AMBER Archive (2006)

Subject: AMBER: Potential of Mean Force calculation or Steered molecular dynamics

From: a a (
Date: Mon Oct 09 2006 - 01:07:25 CDT

Dear Feng and Ambers,

Thank you very much for your suggestions.

Can I run Potential of Mean Force calculation (or Steered molecular
dynamics) with amber 8.0? If yes, I will try to so. If the answer is not,
could you please kindly suggest how can I do this type of calculations?

Best regards,

>From: Feng X Zhou <>
>Subject: Re: AMBER: RMSD: is it related to flexibility?
>Date: Fri, 6 Oct 2006 11:28:36 -0500
> Is it true the flexibility of the loop is related to the releasing
>process of the metabolite, i.e., the transition state energy is lower
>for the mutated enzyme due to a more adaptable loop to accmodate the
>distorted state when the metaboliote is coming out of the protein?
> This is the impression I got reading your email... and if this is
>the speculation you are working on, MD might be a right tool compared to
>DOCK since it can do dynamics ... Have you considered doing a Potential
>of Mean Force calculation (or Steered molecular dynamics) to calculate the
>binding energy & transition state energy? This way the binding
>constant and transition state barrier can both be estimated, along with a
>conformation comparison to see what exactly allowed the mutant to be more
>adaptive to distortion - that is if the MD simulation is accurate and
>realistic enough (the longer than better)
>Just 2 pennies -:)
>-Feng Zhou
>Subject: Re: AMBER: RMSD: is it related to flexibility?
>From: Gustavo Seabra (
>Date: Thu Oct 05 2006 - 11:08:05 CDT
>Previous message: Thomas Cheatham: "Re: AMBER: ptraj hbond analysis
>In reply to: a a: "Re: AMBER: RMSD: is it related to flexibility?"
>Next in thread: a a: "Re: AMBER: RMSD: is it related to flexibility?"
>Next in thread: Bill Ross: "Re: AMBER: mdcrd file"
>Reply: a a: "Re: AMBER: RMSD: is it related to flexibility?"
>Messages sorted by: [ date ] [ thread ] [ subject ] [ author ]
>If all you want is to compare flexibilities, it may be a beter idea to
>define a couple of characteristic internal distances and monitor them
>in time. For a better description of the method, take a look at:
>"Sulfide Binding Hemoglobins: Effects of Mutations on Active Site
>Fernandez-Alberti et al. Biophys. J. vol. 91, p.1698 (2006)
>Best wishes,
>Gustavo Seabra.
>On 10/5/06, a a <> wrote:
> > Dear David,
> >
> > Thank you very much for your comments. The following is the experimental
> > work done previously. Both the wild type and mutated proteins form a
> > covalent complex with a drug. They both modified the drug to a
> > Experimentally, we measured the metabolite concentration over the time,
> > and found mutant one produce metabolite ten times faster than the wild
> > We originally expected that it is due to different binding affinity of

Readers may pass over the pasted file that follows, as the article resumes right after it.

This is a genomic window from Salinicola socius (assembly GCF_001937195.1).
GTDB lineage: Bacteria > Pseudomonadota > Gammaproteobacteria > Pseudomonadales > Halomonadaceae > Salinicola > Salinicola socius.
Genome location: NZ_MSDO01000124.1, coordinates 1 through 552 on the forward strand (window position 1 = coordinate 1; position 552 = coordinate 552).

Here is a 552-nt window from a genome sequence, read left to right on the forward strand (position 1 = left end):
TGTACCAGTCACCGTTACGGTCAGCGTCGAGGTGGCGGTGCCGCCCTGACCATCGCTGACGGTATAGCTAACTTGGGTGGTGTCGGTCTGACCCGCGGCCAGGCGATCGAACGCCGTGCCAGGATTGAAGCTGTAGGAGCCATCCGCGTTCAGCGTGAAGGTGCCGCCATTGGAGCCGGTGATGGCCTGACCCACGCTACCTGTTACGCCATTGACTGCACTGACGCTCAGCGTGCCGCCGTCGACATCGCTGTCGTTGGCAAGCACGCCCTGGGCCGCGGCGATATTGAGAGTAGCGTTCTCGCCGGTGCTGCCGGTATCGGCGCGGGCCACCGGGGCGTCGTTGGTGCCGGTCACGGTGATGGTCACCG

> > drug, but finally we found the binding affinities for these two proteins
> > the drug are the same both experimentally and theoretically (docking).
> > it is well documented that the rate for these protein to release the
> > metabolite is a function of a flexibility of a loop on these proteins
> > loop is mutated). Thus, we try to see if the mutation change the
> > flexibility of the loop theoretically, so as to explain the increased
> >
> > Follow the tutorial on the web, I carried out minimization, equilibrium
> > a production 1-ns MD with sander for these two proteins, and double
> > that the potential energies are stable at the production period. This is
> > the preliminary result that we got. The RMSD (reference to a PDB file)
> > the loop of the wild type protein in average is 2.0, but 3.0 for the
> > one. The RMSD vs time plot shown that the RMSD increase from zero and
> > reach stable (~ 4 A) at ~300 ps for the wild type and ~200 ps for the
> > mutant. Is the difference in terms of RMSD (1-2 A) and time to reach
> > (100 ps) significant enough for drawing any conclusions?
> >
> > If not, could you mind to suggest the best way to model the release rate
> > metabolite B from these two proteins?
> >
> > I am new to MD calculations, just learn it several months ago from the
> > websites, your professional suggestions are valuable to me. Many thanks
> > advanced.
> >
> > Best regards,
> >
> > Ann
> >
> > >From: "David A. Case" <>
> > >Reply-To:
> > >To:
> > >Subject: Re: AMBER: RMSD: is it related to flexibility?
> > >Date: Wed, 4 Oct 2006 08:08:32 -0700
> > >
> > >On Wed, Oct 04, 2006, a a wrote:
> > > >
> > > > I got two protein structures with different performance on the loop
> > > > mobilitiy, one of them move very fast, another one is about 10 time
> > > > flexible, based on our experimental data.
> > >
> > >The answer probably depends on what kind of experimental data one is
> > >talking
> > >about here; that will effectively determine what is being measured and
> > >represented as "flexibility". And that, in turn, will help decide what
> > >sorts
> > >of calculations might be relevant.
> > >
> > >...regards...dac
> > >

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